f(e, x) = x, where x is an element of X and e is the identity element of G.

f(g, f(h, x)) = f(g*h, x), where g, h are elements of G and x is an element of X.

Note that elements from the group S_{n} acting on the set of n elements fit this definition, we can start to get a real taste of the group action.

Invariant properties are the next piece of the mathematical magic-trick puzzle. We all have from linear algebra many a foggy recollection of “T-invariant subspaces.” Just like a T-invariant subspace of a vector space V with a linear transform T is W such that T(W) = W, invariant sets are those which are mapped to themselves under any permutation in a subgroup. This means that given a set X with a subset Y defined by a particular property (call it a function h: X ~~> Y) and a group action f with group G, then h is an invariant property of X if h(X) = h(f(G,X)). These concepts are applied in the creation of what I consider to be real magic.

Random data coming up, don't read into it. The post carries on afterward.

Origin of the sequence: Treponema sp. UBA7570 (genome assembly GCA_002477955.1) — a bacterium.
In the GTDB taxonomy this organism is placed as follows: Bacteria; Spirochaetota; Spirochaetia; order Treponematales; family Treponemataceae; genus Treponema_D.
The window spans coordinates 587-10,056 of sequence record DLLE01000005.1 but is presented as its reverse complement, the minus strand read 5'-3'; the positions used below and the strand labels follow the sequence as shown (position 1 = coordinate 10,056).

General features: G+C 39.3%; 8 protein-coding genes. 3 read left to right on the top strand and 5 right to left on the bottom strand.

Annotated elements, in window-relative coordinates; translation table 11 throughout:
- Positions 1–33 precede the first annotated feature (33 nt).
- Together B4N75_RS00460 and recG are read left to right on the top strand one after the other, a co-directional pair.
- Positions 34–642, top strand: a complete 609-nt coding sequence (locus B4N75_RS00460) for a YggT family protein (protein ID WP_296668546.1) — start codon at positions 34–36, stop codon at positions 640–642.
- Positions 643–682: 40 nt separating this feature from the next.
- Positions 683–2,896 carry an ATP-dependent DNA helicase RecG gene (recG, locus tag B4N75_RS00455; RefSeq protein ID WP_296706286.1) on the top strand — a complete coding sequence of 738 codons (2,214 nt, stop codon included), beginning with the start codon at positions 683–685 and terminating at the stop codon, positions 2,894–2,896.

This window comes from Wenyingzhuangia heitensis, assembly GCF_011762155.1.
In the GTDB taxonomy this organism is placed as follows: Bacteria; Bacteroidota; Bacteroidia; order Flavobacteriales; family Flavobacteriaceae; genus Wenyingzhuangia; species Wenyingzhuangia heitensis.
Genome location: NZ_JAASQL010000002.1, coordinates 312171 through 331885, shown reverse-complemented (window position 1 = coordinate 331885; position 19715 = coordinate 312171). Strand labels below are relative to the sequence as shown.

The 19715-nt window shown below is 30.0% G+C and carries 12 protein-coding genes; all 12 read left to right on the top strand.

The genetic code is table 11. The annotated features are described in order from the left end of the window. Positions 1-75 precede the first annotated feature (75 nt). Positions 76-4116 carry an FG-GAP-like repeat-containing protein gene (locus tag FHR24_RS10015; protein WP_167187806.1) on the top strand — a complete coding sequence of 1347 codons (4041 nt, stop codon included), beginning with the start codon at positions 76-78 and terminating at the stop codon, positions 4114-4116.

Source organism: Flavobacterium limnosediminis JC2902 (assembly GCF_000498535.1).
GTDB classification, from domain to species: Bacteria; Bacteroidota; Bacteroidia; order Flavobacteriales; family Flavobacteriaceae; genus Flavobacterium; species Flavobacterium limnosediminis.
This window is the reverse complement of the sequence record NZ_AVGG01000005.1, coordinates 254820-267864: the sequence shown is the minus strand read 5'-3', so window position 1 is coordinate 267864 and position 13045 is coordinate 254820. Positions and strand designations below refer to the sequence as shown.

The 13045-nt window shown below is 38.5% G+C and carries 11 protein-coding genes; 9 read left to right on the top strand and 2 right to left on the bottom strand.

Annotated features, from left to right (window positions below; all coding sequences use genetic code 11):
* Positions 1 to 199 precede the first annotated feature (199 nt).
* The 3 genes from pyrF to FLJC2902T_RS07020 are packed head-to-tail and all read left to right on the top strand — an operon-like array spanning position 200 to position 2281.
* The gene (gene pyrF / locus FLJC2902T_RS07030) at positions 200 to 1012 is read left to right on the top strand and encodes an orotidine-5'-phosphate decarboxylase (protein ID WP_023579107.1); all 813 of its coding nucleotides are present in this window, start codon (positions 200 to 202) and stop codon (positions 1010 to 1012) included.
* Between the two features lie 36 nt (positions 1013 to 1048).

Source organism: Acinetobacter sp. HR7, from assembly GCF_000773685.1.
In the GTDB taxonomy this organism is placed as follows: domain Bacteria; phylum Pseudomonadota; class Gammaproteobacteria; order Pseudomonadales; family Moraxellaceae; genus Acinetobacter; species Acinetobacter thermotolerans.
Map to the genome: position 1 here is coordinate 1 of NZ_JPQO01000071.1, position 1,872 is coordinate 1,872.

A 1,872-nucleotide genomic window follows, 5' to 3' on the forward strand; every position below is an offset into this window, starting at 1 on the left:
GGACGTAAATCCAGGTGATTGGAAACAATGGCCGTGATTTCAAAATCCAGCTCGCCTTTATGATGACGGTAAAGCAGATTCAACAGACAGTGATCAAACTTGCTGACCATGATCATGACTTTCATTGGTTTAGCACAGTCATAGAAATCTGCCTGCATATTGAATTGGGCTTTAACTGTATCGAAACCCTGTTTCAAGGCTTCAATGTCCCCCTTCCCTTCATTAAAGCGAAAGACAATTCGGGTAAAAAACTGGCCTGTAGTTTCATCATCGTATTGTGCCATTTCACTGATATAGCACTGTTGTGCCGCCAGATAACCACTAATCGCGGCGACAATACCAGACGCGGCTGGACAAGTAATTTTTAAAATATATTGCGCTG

The article, in proving various invariant properties of the set of eight elements under a subgroup of permutations from the group S_{8}, reveals a handy recipe for fair magic trick creation.

First, select a possibly invariant property of the ordered set of n playing cards to use somehow in your trick.

Then determine a subgroup of S_{n} to define group actions that seem to the casual observer to be like shuffling the cards but under which the property in question is invariant.

Then make up a fun story to go along with your card trick and use the invariant property to show the cards, deliver the punch-line, and amaze your friends!

Now to apply this recipe to the magic trick illumined by Dr. Ensley. In the trick, one actually uses two properties each invariant under three different group actions. The three spectator-shuffling actions are the group actions, and the first useful invariant property of the set is that there are always either one or three cards facing down. The second is that the club is always two cards away from the card facing the way opposite the others.